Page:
(I can't speak for mobile coverage, or pricing, though; pricing might depend on what roaming agreements AT&T has in place, and MeFi's Kiwi contingent would be better placed to talk about coverage.)

And yeah, Skype is a good bet. My standard way of staying in touch with family is to have them text me, then I'll call them back on Skype.
posted by The Shiny Thing at 6:52 AM on January 24, 2010

Best answer: I did this recently for a week.

People in NZ can call you and you can call them.
People in the US can call you and you can call them.

If you have a choice, select Telecom NZ as the carrier (vodafone will also exist in some markets, but it has some issues - especially w/ the setting the time).

Coverage is good but not great - again Telecom who recently deployed lots of new base stations will probably be the best bet.

You will exhaust the 20 MB in no time at all, so be careful if you go this route.

Concerning cost, Even with data off and using the phone only when needed it still resulted in a hefty bill for me. This was fine since it was necessary, but you should be aware if you want to manage costs. From what I remember ATT has at least 2 traveler plans. Get the one which allows you to call NZ cheaply and to roam cheaply - but as you mention cheap is in the eye of the beholder. (1-2 $ per minute if I remember correctly). For a month, I would look into a local phone for local calls.

One other suggestion, I used the skype app + wifi very effectively, but it depends a lot on when you are calling and the quality of the hotel. I had some really good experiences, but I also had some hotels with wifi which couldn't hold up for a call to the states...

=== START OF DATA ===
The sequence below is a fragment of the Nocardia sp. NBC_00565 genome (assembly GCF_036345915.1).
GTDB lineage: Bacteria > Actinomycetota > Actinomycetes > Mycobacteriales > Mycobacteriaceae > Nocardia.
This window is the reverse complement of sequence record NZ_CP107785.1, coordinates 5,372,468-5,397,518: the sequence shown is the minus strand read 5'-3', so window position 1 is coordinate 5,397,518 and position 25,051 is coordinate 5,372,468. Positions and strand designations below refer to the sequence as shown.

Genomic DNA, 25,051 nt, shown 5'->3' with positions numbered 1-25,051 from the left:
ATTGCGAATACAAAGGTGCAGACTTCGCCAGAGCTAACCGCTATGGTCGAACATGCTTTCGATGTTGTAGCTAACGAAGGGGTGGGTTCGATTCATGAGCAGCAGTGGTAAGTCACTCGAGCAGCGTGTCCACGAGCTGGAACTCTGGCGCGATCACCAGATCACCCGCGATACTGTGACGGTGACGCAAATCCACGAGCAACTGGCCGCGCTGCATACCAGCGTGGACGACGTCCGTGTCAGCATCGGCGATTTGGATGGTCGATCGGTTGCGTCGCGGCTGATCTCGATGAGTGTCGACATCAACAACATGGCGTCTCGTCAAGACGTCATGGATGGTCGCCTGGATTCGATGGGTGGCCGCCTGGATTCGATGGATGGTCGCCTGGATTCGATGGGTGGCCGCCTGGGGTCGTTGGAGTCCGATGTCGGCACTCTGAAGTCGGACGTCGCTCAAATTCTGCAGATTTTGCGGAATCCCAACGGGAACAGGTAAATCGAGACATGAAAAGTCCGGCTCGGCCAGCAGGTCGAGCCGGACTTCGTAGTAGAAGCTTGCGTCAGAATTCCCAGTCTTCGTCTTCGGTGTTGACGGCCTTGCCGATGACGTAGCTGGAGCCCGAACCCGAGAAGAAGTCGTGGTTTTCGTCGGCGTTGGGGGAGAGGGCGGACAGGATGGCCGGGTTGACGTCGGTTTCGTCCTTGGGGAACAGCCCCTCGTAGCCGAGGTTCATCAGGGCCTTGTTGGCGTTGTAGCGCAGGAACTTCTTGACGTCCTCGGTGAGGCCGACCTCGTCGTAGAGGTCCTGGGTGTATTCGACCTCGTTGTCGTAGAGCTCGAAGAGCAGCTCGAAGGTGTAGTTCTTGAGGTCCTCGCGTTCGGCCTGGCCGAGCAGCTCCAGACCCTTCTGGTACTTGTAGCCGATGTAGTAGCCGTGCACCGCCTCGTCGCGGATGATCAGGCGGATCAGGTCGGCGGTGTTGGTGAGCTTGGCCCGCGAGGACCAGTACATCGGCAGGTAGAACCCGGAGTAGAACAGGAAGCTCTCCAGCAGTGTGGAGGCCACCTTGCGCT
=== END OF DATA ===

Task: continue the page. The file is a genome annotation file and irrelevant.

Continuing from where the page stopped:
Don't forget to write down the voice mail # for ATT, you will not have the visual voicemail. You can call the voicemail access # using sykpe to get your messages...
posted by NoDef at 6:55 AM on January 24, 2010

One more comment on texting. International texting isn't unlimited w/ ATT. It's something like 50 cents a message - still a pretty good deal all things considered, just don't assume they are free.
posted by NoDef at 6:58 AM on January 24, 2010

Response by poster: This is one of the things I love about MeFi. I have knowledgeable friends everywhere. Thanks.

The AT&T contact person said I would still be charged for a data transmission within a WIFI zone. Is that true? Maybe she didn't really know what she was talking about.

Do I have to contact Telecom to open an account in advance or can I drop into an office when I get there? We're taking a day in Christchurch to acclimate before heading out.

When you say you use Skype, are you talking about the free app or do you have a phone account?

Appreciate the tip on the 20mb data plan.
posted by birdwatcher at 7:10 AM on January 24, 2010

When you say you use Skype, are you talking about the free app or do you have a phone account?

There's a few ways to use Skype. You can do Skype-to-Skype calls for free (and video calls if you each have a computer with a webcam). Both parties have to set up Skype accounts to do this but it's become the primary way I communicate with my family.

You can purchase credit and do Skype-to-phone calls (rates are good, even international). Only you need a Skype account for this.

You can also purchase a SkypeIn number which allows phones to call your Skype account through a phone number. Only you need a Skype account for this.